8 Best Day Trips from Athens

Martina Rosado
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Map of day trips from Athens

A wonderful rocky beach in the southern Peloponnese. Protected by an old Venetian castle.

Vouliagmeni Lake

Beautiful lake in the mountains, west of Athens.

Atlantis

Super modern artificial island in the center of the Saronic Gulf, best of the day trips from Athens.

Gorgona

An island off the south coast of Phocaea, with an occupied and abandoned monastery.

Poros

Cliff-top oasis.

Naples

Ancient and captivating!

Meteora

Monastic complex of six Eastern Orthodox monasteries.

Ancient Corinth

Though Corinth is known as the “Ionian Cultural Capital” and was a big player during the days of the ancient empires of Greece, the city is also a growing destination for upscale tourism. The beautifully Victorian-era Horton Mansion and Village are favorites with travelers. Then there’s the Corinth Canal, the impressive Acropolis Museum, and the island of Salamis, the site of one of the fiercest and most important of all Greek naval battles.

Getting to Ancient Corinth

One of the most exciting things about traveling to Greece is the chance to rediscover the ancient sites of the Greek world that have stood the test of time. At the same time, Greek antiquities such as those found at the ancient city of Corinth are being unearthed on a regular basis.

It’s quite a treat to be able to see the sites of antiquity that even the Ancient Greeks knew about.

There are a lot of places to visit in Greece, and it may seem a bit overwhelming to plan your trip if you haven’t ever been here before. It’s a good thing, then, that you’ve come to the right place! Below are a few of the places that you really can’t miss out on.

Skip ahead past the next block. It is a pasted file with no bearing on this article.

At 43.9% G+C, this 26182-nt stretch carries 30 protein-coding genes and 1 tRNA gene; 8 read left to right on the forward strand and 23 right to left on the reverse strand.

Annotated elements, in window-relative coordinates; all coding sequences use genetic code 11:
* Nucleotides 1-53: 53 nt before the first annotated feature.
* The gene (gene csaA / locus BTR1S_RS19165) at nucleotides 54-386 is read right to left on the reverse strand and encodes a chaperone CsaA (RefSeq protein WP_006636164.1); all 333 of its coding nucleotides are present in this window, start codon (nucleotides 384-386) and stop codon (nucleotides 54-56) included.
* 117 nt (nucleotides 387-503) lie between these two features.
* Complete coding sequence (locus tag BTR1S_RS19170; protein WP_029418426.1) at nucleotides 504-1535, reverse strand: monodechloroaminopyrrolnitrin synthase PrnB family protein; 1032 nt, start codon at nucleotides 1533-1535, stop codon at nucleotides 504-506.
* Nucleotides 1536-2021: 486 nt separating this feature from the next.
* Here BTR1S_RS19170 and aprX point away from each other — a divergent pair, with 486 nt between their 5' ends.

Ancient Corinth

Corinth, as an official independent city-state, was one of the most important of all the inland Greek cities. It was the first naval power in the Mediterranean, spreading its influence all the way to the British Isles and the shores of the Black Sea.

Today, the ruins of the ancient city of Corinth are found in the northern part of modern Greece, near the port city of Patras. The site of Corinth spans an area of about 6 square miles and is located on the Sotira escarpment, overlooking the Gulf of Corinth.

Aegina

Aegina Island, which is located in the Aegean Sea, is a small island. While it is underlings and only measures 24 square kilometers in area, it is known throughout the world for its beautiful blue and white striped homes.

It is also the birthplace of the ancient Greek philosopher Anaximander. He is considered the father of such well-known philosophers as Heraclitus and Pythagoras, and he has been revered since his death in 546 BC.

Today, Aegina is one of the best tourist destinations in Greece. It is well known for its wonderful beaches and its nearness to Athens.

In addition to its rich and diverse historical past, Aegina has three main consumer attractions for tourists.

First is the ruins of the city of Aegina. They are located on the island’s largest hill.

It is believed that the first settlement that was built here was in the Middle Ages. Since then, the city has been destroyed and rebuilt about 15 times.

The main building that is still intact is the castle. It features some of the most famous mosaics in the region, which were added to the castle by the Byzantine emperor Justinianos I.

A second attraction is the Castle Museum, which displays many beautiful artifacts. Several acts of martyrdom have been depicted here that took place in the 19th century.

Getting to Aegina

Aegina and Athens are located only an hour from each other, but seeing either place without seeing the other is quite the road trip. Aegina, located in the west of Attica, has a very traditional Greek feel, even though it’s not located in an actual region.